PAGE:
Save Energy, Save the Environment
Just like that, fall is upon us. For many of us, that means breaking out the sweaters and storm windows and preparing for the shorter hours of daylight ahead. And with a typical family spending nearly 30% of its annual energy bill in heating, there is no better time to start thinking about how to save both money and energy while helping the environment in the process. Here are seven conservation hacks to get you started:
1. Use a Programmable Thermostat
We know, the last thing you want to hear is for somebody to tell you to turn the heat down again. But a programmable thermostat will automatically adjust your heat so you don’t have to, making it lower when you’re sleeping or away from home, and higher when you’re there. By simply turning a thermostat down seven to ten degrees from its normal setting for eight hours a day, you can knock some 10% off your energy bill.
2. Turn Down the Water Heater
Many manufacturers set their heaters to 140ºF when, in most cases,120ºF would do just fine. In addition to the reduced consumption, you’ll also save in heat loss from the water heater into the surrounding area, with total savings of up to $450 a year. Better yet, you won’t have to worry about scalding yourself at the sink or in the shower anymore.
3. Go Low-Flow
While we’re on the subject of showers, let’s talk about how to save not only heat, but also water. The average American uses 80 to 100 gallons of water a day – that’s 29,000 gallons a year. So go low-ﬂow: on toilets, faucets, and showers. And when using the washing machine, make sure you wash full loads only or adjust the water setting to accommodate for smaller loads.
4. Purchase Energy-Eﬃcient Appliances
You know that yellow sticker on appliances such as boilers, refrigerators, and televisions? That’s the EnergyGuide label, and it contains important information about estimated yearly operating cost and electricity use. Best of all are appliances that qualify for the government’s EnergyStar qualification, which means they meet certain eﬃciency requirements that generate significant energy savings.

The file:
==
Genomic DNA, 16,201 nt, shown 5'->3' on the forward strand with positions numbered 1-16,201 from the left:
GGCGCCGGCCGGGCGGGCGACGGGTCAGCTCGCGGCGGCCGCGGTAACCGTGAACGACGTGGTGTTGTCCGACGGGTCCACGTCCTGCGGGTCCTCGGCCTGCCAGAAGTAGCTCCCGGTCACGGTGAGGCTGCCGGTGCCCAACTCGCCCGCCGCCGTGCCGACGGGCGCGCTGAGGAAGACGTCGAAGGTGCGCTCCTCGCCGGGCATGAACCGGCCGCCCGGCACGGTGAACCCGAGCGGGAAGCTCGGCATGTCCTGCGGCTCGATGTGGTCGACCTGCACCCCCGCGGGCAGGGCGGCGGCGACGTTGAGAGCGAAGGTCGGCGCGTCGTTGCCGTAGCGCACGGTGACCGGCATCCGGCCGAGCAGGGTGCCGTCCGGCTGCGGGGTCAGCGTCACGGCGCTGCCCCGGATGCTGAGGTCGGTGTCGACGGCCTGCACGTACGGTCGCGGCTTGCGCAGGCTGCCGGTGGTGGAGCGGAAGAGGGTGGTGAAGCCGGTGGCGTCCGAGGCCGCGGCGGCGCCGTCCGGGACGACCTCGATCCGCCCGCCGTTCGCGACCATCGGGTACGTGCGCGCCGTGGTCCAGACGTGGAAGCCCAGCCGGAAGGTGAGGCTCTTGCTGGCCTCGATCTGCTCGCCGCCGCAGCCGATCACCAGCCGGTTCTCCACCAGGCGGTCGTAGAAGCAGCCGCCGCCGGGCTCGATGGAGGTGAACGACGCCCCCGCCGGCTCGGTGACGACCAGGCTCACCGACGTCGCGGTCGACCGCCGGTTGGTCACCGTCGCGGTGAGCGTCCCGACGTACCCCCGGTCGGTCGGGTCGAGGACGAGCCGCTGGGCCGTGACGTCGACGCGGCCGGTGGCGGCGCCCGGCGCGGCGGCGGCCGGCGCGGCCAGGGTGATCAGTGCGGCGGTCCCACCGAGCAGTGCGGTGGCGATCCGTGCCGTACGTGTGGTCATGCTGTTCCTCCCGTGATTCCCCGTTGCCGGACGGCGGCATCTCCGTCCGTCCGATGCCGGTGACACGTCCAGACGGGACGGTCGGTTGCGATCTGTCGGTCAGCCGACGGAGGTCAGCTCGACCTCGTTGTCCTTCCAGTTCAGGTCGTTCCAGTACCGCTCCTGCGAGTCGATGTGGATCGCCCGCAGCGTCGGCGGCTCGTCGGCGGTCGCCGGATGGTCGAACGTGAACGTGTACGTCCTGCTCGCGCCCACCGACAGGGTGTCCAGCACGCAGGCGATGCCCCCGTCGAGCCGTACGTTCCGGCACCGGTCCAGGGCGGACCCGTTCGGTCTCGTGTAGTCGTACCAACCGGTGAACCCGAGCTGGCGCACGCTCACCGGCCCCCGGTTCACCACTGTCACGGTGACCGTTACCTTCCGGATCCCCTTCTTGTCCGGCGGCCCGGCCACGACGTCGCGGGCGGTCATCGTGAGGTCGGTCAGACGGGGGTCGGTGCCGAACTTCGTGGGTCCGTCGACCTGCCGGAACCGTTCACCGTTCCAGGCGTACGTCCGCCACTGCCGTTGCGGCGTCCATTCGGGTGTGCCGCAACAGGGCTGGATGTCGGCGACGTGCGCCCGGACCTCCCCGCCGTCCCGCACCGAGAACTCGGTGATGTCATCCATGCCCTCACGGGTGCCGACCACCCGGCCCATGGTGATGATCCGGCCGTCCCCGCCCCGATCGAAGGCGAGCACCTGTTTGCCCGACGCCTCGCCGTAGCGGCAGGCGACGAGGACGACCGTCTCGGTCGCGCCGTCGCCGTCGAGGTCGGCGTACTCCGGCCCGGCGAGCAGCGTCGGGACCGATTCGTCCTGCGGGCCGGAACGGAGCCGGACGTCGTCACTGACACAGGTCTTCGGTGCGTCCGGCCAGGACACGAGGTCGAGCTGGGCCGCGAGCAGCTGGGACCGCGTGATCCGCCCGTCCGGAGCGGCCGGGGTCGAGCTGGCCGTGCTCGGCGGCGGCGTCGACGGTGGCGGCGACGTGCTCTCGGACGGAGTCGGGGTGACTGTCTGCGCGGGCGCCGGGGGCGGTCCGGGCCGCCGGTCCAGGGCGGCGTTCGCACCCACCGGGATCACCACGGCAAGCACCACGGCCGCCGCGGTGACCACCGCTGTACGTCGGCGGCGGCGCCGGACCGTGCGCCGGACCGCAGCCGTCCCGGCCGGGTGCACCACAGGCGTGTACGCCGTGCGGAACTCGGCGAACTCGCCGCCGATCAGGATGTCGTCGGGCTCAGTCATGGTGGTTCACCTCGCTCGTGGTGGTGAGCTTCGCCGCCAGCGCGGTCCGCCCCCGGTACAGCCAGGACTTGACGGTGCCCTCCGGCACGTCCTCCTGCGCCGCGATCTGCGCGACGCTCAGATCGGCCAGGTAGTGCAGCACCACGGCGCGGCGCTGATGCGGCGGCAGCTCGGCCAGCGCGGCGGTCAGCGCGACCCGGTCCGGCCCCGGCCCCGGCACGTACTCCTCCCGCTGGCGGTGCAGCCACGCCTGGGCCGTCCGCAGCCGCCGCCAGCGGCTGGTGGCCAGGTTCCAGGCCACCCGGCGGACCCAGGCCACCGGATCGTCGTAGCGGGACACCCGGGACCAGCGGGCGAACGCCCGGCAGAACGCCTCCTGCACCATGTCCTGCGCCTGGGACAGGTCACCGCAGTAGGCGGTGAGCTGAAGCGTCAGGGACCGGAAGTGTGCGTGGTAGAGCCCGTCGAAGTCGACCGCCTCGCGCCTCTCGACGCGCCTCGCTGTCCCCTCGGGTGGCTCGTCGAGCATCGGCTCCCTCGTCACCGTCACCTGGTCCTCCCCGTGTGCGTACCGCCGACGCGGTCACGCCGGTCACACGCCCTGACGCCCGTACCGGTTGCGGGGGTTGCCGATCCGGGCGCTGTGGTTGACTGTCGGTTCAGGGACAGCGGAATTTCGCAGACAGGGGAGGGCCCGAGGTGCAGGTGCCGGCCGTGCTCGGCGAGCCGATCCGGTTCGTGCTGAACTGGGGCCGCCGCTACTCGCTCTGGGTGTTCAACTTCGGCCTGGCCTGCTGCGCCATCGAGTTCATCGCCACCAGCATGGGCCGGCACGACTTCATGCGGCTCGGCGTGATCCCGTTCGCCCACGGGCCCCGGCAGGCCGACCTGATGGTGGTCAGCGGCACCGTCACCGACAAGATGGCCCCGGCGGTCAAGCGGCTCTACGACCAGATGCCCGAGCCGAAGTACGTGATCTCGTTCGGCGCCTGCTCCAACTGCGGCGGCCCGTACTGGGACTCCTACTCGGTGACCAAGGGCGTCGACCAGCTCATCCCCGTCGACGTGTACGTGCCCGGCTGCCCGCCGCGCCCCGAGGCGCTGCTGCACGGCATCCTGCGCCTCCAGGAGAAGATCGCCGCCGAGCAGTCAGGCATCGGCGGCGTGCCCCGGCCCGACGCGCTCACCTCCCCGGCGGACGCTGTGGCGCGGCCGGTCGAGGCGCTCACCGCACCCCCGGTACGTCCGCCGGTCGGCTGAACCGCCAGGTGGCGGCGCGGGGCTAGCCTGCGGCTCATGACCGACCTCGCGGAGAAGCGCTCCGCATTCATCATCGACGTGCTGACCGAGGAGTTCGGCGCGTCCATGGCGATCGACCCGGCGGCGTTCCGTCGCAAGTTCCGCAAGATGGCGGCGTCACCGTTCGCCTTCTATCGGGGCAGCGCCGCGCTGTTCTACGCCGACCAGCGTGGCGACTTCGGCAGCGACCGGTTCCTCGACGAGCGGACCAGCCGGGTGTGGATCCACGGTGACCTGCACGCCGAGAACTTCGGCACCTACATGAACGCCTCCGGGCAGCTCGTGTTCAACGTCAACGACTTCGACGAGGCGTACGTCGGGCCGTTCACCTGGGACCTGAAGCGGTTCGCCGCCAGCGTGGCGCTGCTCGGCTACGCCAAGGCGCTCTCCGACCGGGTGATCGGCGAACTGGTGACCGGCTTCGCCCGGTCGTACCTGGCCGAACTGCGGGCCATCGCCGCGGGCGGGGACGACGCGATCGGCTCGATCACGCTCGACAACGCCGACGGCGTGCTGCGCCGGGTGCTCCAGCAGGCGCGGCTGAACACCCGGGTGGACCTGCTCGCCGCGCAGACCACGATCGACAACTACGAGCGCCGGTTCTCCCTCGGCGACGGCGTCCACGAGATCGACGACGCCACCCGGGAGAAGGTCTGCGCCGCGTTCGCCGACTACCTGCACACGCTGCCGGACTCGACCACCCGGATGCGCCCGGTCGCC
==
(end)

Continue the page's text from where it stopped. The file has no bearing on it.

Heat ﬂows through three mechanisms: conduction, convection, and radiation. Bottom line? This means that heat constantly ﬂows from warmer to cooler areas until there is no longer a temperature difference. And with this handy tool from the U.S. Department of Energy, you can now find out exactly how much insulation your home should have based on age, location, and number of residents—and how much you’ll save as a result.
6. Seal the Drafts
Insulation is great for walls, attics, and basements, but warm air can still leak out through the gaps around windows and doors. So take some time to track down the leaks in your house and then seal them off with your choice of caulking, weather stripping, sealant, or even a good, old-fashioned set of drapes.
7. Plant Trees
But aren’t we talking about how to save energy inside the home? That’s what planting trees does – all year round. In the summer, they provide shade and cool the air, while in the winter, they can protect from cold winds. By planting deciduous trees on the south, east, and west of your home, you’ll get the best of both worlds: shade in the summer and warmth from the winter sun when they shed their leaves.
These are just a few of the ways you can bring your energy bill down, saving both money and precious resources. With just 5% of the world’s population, the U.S. uses an astonishing 25% of the world’s energy resources. We can do better – one house at a time. For more great DIY energy-savings projects, please visit the Department of Energy’s page here.